Air Brake Question For NJ CDL / CLP Holders

Topic 29734 | Page 1

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Jim W.'s Comment
member avatar

Hi all,

I recently got my medical card and applied to take the knowledge test in NJ. On the examination test receipt there is an (L) Air Brakes restriction. It was explained to me that this restriction will come off once I pass the air brake portion of the written exam. This is not clearly specified in the NJ CDL manual. Not that I don't trust the random MVC employee, but if anyone could confirm, it would be appreciated.

Be safe

CDL:

Commercial Driver's License (CDL)

A CDL is required to drive any of the following vehicles:

  • Any combination of vehicles with a gross combined weight rating (GCWR) of 26,001 or more pounds, providing the gross vehicle weight rating (GVWR) of the vehicle being towed is in excess of 10,000 pounds.
  • Any single vehicle with a GVWR of 26,001 or more pounds, or any such vehicle towing another not in excess of 10,000 pounds.
  • Any vehicle, regardless of size, designed to transport 16 or more persons, including the driver.
  • Any vehicle required by federal regulations to be placarded while transporting hazardous materials.
James H.'s Comment
member avatar

I just got my NJ CDL. The air brake test isn't part of the written Learner's Permit test - it's part of the Pre-Trip Inspection , which is part 1 of the 3-part license test, followed by backing maneuvers and on-road driving. As long as you do your pre-trip in a vehicle with air brakes, you'll do the air brake test (or automatically fail), and won't have any restriction on your CDL. Good luck with everything!

Pre-trip Inspection:

A pre-trip inspection is a thorough inspection of the truck completed before driving for the first time each day.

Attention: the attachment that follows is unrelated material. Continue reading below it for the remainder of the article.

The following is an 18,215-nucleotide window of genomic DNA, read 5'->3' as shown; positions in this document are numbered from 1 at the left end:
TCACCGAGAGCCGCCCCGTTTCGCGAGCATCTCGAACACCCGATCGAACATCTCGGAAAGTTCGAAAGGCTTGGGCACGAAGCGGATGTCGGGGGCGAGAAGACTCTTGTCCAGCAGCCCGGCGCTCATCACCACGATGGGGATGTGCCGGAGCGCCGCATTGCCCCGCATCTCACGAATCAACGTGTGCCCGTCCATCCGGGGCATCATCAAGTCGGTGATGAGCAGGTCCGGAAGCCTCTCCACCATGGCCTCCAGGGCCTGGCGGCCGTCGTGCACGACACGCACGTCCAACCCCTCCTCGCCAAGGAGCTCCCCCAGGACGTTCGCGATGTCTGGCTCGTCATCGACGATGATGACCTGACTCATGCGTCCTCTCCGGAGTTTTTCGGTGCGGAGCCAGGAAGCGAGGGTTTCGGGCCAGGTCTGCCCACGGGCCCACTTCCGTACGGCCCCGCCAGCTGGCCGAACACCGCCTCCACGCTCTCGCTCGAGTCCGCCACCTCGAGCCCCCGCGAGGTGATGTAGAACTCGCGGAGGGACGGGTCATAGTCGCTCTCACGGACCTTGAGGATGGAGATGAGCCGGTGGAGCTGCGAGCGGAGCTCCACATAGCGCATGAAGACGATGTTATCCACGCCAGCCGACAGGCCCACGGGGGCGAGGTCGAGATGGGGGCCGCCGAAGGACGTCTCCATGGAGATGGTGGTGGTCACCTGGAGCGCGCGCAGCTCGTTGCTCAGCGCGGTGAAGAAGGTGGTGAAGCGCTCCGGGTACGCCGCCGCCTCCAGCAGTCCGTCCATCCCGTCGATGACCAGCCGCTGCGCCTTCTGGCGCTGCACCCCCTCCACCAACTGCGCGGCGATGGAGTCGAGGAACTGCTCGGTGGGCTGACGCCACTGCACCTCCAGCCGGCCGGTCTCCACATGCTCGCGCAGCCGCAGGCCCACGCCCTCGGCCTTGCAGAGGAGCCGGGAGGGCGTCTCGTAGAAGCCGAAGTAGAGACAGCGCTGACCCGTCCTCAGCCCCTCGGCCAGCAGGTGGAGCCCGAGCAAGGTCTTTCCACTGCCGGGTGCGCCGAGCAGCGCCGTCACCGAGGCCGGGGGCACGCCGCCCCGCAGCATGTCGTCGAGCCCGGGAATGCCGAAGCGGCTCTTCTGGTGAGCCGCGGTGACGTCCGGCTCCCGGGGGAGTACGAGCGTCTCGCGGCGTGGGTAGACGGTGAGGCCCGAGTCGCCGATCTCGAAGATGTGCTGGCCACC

Federal and state laws require that drivers inspect their vehicles. Federal and state inspectors also may inspect your vehicles. If they judge a vehicle to be unsafe, they will put it “out of service” until it is repaired.

CDL:

Commercial Driver's License (CDL)

A CDL is required to drive any of the following vehicles:

  • Any combination of vehicles with a gross combined weight rating (GCWR) of 26,001 or more pounds, providing the gross vehicle weight rating (GVWR) of the vehicle being towed is in excess of 10,000 pounds.
  • Any single vehicle with a GVWR of 26,001 or more pounds, or any such vehicle towing another not in excess of 10,000 pounds.
  • Any vehicle, regardless of size, designed to transport 16 or more persons, including the driver.
  • Any vehicle required by federal regulations to be placarded while transporting hazardous materials.
Turtle's Comment
member avatar

Hi Jim. To be clear, you went in to take the written test for your CLP? If so...

Did you only take the general knowledge test, and not the air brake test? If so, that's where the L restriction on your CLP comes from. You must also take the air brake written test for your permit to allow you to drive a commercial vehicle with air brakes.

What James is referring to is part of the in-cab inspection you'll take during your CDL exam. That comes later, though. You won't even reach that point until you take the air brake written test.

Go back to the DMV and tell them you want to take the air brake written test, as well as any other tests you think you may need going forward. (Tanker, hazmat , etc.) There will be a small retesting fee.

CDL:

Commercial Driver's License (CDL)

A CDL is required to drive any of the following vehicles:

  • Any combination of vehicles with a gross combined weight rating (GCWR) of 26,001 or more pounds, providing the gross vehicle weight rating (GVWR) of the vehicle being towed is in excess of 10,000 pounds.
  • Any single vehicle with a GVWR of 26,001 or more pounds, or any such vehicle towing another not in excess of 10,000 pounds.
  • Any vehicle, regardless of size, designed to transport 16 or more persons, including the driver.